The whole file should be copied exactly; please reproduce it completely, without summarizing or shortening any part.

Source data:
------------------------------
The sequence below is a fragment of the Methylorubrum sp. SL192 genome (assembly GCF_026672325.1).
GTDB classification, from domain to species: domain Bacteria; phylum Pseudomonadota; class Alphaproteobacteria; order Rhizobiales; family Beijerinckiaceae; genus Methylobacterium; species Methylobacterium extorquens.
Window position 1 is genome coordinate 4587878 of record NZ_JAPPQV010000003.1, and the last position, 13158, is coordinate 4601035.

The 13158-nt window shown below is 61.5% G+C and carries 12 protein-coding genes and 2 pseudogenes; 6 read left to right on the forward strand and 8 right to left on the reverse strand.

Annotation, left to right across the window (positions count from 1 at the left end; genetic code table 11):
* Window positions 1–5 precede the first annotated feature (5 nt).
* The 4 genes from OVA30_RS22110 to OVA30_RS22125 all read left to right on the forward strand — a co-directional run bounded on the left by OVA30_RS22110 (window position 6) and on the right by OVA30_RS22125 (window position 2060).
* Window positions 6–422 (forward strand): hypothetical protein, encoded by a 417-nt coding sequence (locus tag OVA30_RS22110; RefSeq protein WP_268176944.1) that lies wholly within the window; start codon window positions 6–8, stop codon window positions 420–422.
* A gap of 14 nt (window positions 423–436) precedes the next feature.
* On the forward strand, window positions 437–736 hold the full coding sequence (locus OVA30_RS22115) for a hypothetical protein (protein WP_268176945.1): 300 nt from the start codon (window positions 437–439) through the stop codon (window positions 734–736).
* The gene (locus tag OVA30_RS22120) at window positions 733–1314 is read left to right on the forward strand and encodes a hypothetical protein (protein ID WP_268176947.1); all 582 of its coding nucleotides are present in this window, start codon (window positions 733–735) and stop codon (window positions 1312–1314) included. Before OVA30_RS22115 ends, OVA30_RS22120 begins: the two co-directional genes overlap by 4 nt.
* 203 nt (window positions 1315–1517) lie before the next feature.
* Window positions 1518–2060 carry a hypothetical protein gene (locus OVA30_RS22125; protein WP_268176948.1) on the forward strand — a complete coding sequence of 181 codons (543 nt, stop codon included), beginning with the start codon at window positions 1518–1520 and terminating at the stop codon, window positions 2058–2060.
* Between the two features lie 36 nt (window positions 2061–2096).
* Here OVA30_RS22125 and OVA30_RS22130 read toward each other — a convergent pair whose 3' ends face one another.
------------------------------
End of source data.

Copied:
The sequence below is a fragment of the Methylorubrum sp. SL192 genome (assembly GCF_026672325.1).
GTDB classification, from domain to species: domain Bacteria; phylum Pseudomonadota; class Alphaproteobacteria; order Rhizobiales; family Beijerinckiaceae; genus Methylobacterium; species Methylobacterium extorquens.
Window position 1 is genome coordinate 4587878 of record NZ_JAPPQV010000003.1, and the last position, 13158, is coordinate 4601035.

The 13158-nt window shown below is 61.5% G+C and carries 12 protein-coding genes and 2 pseudogenes; 6 read left to right on the forward strand and 8 right to left on the reverse strand.

Annotation, left to right across the window (positions count from 1 at the left end; genetic code table 11):
* Window positions 1–5 precede the first annotated feature (5 nt).
* The 4 genes from OVA30_RS22110 to OVA30_RS22125 all read left to right on the forward strand — a co-directional run bounded on the left by OVA30_RS22110 (window position 6) and on the right by OVA30_RS22125 (window position 2060).
* Window positions 6–422 (forward strand): hypothetical protein, encoded by a 417-nt coding sequence (locus tag OVA30_RS22110; RefSeq protein WP_268176944.1) that lies wholly within the window; start codon window positions 6–8, stop codon window positions 420–422.
* A gap of 14 nt (window positions 423–436) precedes the next feature.
* On the forward strand, window positions 437–736 hold the full coding sequence (locus OVA30_RS22115) for a hypothetical protein (protein WP_268176945.1): 300 nt from the start codon (window positions 437–439) through the stop codon (window positions 734–736).
* The gene (locus tag OVA30_RS22120) at window positions 733–1314 is read left to right on the forward strand and encodes a hypothetical protein (protein ID WP_268176947.1); all 582 of its coding nucleotides are present in this window, start codon (window positions 733–735) and stop codon (window positions 1312–1314) included. Before OVA30_RS22115 ends, OVA30_RS22120 begins: the two co-directional genes overlap by 4 nt.
* 203 nt (window positions 1315–1517) lie before the next feature.
* Window positions 1518–2060 carry a hypothetical protein gene (locus OVA30_RS22125; protein WP_268176948.1) on the forward strand — a complete coding sequence of 181 codons (543 nt, stop codon included), beginning with the start codon at window positions 1518–1520 and terminating at the stop codon, window positions 2058–2060.
* Between the two features lie 36 nt (window positions 2061–2096).
* Here OVA30_RS22125 and OVA30_RS22130 read toward each other — a convergent pair whose 3' ends face one another.